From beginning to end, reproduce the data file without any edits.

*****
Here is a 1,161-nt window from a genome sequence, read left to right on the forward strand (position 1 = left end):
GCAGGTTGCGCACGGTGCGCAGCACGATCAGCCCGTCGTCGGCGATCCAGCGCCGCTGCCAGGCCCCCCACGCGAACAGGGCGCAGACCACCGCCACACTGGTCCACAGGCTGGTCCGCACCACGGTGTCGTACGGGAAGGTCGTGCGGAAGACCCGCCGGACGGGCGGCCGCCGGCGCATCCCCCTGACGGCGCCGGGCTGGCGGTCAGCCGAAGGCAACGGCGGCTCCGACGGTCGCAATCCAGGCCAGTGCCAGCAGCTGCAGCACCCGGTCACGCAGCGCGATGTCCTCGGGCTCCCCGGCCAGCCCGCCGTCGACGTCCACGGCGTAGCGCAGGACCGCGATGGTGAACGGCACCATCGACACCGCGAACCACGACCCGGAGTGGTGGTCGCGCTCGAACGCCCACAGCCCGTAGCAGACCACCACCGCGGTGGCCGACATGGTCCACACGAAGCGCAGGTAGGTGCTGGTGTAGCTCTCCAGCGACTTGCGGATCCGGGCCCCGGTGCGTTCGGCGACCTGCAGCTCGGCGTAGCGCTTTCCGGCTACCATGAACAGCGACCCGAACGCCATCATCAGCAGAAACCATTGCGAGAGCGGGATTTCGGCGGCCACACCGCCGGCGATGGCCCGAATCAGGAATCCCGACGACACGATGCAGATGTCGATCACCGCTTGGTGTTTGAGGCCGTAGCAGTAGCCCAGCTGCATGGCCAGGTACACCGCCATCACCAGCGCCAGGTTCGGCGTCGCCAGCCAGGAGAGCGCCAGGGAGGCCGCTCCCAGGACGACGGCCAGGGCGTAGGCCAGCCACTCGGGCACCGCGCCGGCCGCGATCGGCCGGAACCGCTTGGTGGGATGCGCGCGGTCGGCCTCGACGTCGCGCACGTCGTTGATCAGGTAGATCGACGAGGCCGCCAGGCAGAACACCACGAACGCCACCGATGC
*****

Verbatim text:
Here is a 1,161-nt window from a genome sequence, read left to right on the forward strand (position 1 = left end):
GCAGGTTGCGCACGGTGCGCAGCACGATCAGCCCGTCGTCGGCGATCCAGCGCCGCTGCCAGGCCCCCCACGCGAACAGGGCGCAGACCACCGCCACACTGGTCCACAGGCTGGTCCGCACCACGGTGTCGTACGGGAAGGTCGTGCGGAAGACCCGCCGGACGGGCGGCCGCCGGCGCATCCCCCTGACGGCGCCGGGCTGGCGGTCAGCCGAAGGCAACGGCGGCTCCGACGGTCGCAATCCAGGCCAGTGCCAGCAGCTGCAGCACCCGGTCACGCAGCGCGATGTCCTCGGGCTCCCCGGCCAGCCCGCCGTCGACGTCCACGGCGTAGCGCAGGACCGCGATGGTGAACGGCACCATCGACACCGCGAACCACGACCCGGAGTGGTGGTCGCGCTCGAACGCCCACAGCCCGTAGCAGACCACCACCGCGGTGGCCGACATGGTCCACACGAAGCGCAGGTAGGTGCTGGTGTAGCTCTCCAGCGACTTGCGGATCCGGGCCCCGGTGCGTTCGGCGACCTGCAGCTCGGCGTAGCGCTTTCCGGCTACCATGAACAGCGACCCGAACGCCATCATCAGCAGAAACCATTGCGAGAGCGGGATTTCGGCGGCCACACCGCCGGCGATGGCCCGAATCAGGAATCCCGACGACACGATGCAGATGTCGATCACCGCTTGGTGTTTGAGGCCGTAGCAGTAGCCCAGCTGCATGGCCAGGTACACCGCCATCACCAGCGCCAGGTTCGGCGTCGCCAGCCAGGAGAGCGCCAGGGAGGCCGCTCCCAGGACGACGGCCAGGGCGTAGGCCAGCCACTCGGGCACCGCGCCGGCCGCGATCGGCCGGAACCGCTTGGTGGGATGCGCGCGGTCGGCCTCGACGTCGCGCACGTCGTTGATCAGGTAGATCGACGAGGCCGCCAGGCAGAACACCACGAACGCCACCGATGC